The Great Unveiling was on Friday, and if you’ve followed the media coverage of it the thing you’ll notice most is that they are pushing a very specific line here, about how we are still some kind of “house divided.”
Almost every one of the reports cites a lack of enthusiasm for the appointment, or wants to focus on the lingering anger of a small section of the support.
There are times when the narratives being pushed by our media are shaky and confused.
This is not one of those times.
The idea that Rodgers’ appointment is not popular amongst the fan-base is being promoted very deliberately, to put him under pressure or make him believe that he’s under pressure right from the start.
The idea of Celtic as a divided club is obviously one that they take some pleasure in, and draw some solace from.
But it’s not true, no matter how much they might want to paint it as being so.
Rodgers will never again command the popularity that he did when he first walked through the doors of Celtic Park, but the idea that the Celtic support, as a whole, is simply waiting for him to fail so he can be hounded out of the club is preposterous.
Hugh Keevins – who really needs someone to sit him down and explain to him that he’s finished, that his career is finished, that he’s got nothing left to offer – has been pushing the line that Rodgers is angry at the fans, at having to explain himself, and that he might feel it’s not worth hanging around. Basically, Keevins is indulging in a little wishful thinking and he isn’t alone there.
Most of the hacks at the moment are singing a similar song.
Keith Jackson, this morning, talked about the “one man and his dog” who came to see Brendan Rodgers’ unveiling; this is miles from being factual. There weren’t thousands of people there on Friday but there were several hundred stood outside Celtic Park, and the fan-media guys like myself who were inside the ground greeted the manager warmly.
It was a Friday afternoon.
Most people had better things to do than come down to Celtic Park; nevertheless, I thought Brendan got a great reception.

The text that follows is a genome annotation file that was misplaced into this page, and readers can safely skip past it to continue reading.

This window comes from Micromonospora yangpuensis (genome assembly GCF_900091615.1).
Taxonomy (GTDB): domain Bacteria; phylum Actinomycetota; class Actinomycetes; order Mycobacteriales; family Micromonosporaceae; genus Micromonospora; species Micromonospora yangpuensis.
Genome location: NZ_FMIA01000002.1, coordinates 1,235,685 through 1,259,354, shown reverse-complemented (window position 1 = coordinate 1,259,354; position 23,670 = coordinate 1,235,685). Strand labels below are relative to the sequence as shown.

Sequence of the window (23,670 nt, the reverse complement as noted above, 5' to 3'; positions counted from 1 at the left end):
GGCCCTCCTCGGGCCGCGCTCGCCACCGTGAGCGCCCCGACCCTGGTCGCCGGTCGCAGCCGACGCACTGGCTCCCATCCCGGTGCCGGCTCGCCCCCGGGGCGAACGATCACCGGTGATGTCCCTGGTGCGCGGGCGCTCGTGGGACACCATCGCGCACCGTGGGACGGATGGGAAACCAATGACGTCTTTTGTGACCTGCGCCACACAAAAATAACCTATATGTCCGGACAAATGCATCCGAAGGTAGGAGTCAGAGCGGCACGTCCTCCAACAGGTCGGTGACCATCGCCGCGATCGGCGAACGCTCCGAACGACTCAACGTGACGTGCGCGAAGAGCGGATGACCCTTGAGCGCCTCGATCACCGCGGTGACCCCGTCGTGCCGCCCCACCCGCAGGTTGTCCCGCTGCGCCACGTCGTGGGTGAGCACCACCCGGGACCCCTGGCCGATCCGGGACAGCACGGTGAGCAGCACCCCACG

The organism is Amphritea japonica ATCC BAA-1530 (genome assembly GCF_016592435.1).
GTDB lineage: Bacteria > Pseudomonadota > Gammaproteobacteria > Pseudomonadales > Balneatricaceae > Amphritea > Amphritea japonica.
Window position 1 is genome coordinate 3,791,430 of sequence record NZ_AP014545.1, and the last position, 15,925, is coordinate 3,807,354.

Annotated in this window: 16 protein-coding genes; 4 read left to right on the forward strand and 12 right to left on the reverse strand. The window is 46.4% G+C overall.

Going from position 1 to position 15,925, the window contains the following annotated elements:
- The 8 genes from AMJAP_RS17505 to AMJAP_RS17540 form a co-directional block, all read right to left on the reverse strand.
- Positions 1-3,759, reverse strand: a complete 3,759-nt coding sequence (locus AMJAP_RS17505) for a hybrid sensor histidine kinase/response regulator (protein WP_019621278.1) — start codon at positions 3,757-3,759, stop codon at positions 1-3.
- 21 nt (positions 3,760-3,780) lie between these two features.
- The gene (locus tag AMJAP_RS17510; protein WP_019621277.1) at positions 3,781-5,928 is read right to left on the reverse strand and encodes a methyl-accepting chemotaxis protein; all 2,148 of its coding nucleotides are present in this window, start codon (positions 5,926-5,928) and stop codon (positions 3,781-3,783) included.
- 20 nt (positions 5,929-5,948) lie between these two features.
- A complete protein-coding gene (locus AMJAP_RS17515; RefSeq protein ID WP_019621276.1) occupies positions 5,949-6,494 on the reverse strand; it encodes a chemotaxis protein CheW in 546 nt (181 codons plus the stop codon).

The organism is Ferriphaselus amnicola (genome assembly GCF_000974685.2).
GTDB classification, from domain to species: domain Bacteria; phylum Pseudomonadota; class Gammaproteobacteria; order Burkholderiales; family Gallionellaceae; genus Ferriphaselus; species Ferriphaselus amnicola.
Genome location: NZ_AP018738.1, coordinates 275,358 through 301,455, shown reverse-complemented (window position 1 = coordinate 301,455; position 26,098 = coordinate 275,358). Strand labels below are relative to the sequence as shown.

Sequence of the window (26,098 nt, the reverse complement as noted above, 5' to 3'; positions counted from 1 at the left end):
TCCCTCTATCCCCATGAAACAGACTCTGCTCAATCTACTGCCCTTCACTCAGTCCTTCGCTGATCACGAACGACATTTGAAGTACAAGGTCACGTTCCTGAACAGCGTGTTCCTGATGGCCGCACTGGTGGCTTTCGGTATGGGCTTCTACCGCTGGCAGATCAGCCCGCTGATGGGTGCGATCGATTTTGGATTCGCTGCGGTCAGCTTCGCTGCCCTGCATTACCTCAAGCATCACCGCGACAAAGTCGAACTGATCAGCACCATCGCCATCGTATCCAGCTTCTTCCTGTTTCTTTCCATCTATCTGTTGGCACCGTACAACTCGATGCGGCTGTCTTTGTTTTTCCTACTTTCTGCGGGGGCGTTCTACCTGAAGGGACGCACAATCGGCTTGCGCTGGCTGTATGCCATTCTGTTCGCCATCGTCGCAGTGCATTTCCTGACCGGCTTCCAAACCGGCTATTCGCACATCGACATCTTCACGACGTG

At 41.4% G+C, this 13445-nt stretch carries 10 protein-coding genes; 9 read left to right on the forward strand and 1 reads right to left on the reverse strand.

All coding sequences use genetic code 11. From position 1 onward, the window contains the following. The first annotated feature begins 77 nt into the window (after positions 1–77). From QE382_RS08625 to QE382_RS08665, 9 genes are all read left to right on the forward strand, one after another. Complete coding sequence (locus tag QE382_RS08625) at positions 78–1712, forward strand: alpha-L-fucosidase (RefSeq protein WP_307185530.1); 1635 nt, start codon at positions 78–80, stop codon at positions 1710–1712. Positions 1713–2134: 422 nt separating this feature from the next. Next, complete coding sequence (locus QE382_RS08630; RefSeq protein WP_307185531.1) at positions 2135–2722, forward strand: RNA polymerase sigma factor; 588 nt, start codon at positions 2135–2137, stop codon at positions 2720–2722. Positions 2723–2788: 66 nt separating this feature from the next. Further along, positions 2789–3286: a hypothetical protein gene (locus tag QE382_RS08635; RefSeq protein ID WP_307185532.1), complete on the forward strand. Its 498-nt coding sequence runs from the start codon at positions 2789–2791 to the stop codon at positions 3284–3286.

The first time he was unveiled our managerial appointments had been Strachan followed by Mowbray followed by Lennon followed by Deila; suddenly we were putting an A-Lister in the Martin O’Neill category into the job, and so of course the fans packed the place out for him.
We’ve won five trebles since then. Appointing an A-list boss isn’t enough on its own to draw the crowds any longer. Wait until this guy brings the first trophy home.
I think the low-key way this has been done is perfect, actually.
The last thing the fans needed was a guy who was going to come out and kiss the badge and all that nonsense.
The last thing he needed was to be hailed as some kind of messiah.
Everyone knows the stakes here. Everyone knows the pressure, and it’s not unique to him,
Rodgers has been humbled by his sacking at Leicester. He knows that he’s luck to have a club like Celtic interested in him. He also knows that he has the talent and the personality to win the doubters to his side.
His “see you in May” comments were brilliant … because he’s saying “judge me when the prizes are handed out.”
Arrogant? Some will see it like that. I prefer to view it as confidence.
The truth is, this support is not as divided on the issue of the manager as the hacks would like it to be. I would be willing to bet that if you polled our supporters now you’d find a huge majority in favour of this guy, and that even groups like The Green Brigade have forgiven – if not forgotten – by the time the campaign proper kicks off.
This is far from being “a house divided” and the only reason some in the media want to pretend that it is should be obvious; they will cling to any crumb of comfort that they can get. This club is not where they expected it to be with the departure of the previous boss. A united Celtic is tough enough to deal with.
A united Celtic led by a top tier boss … that’s their worst nightmare.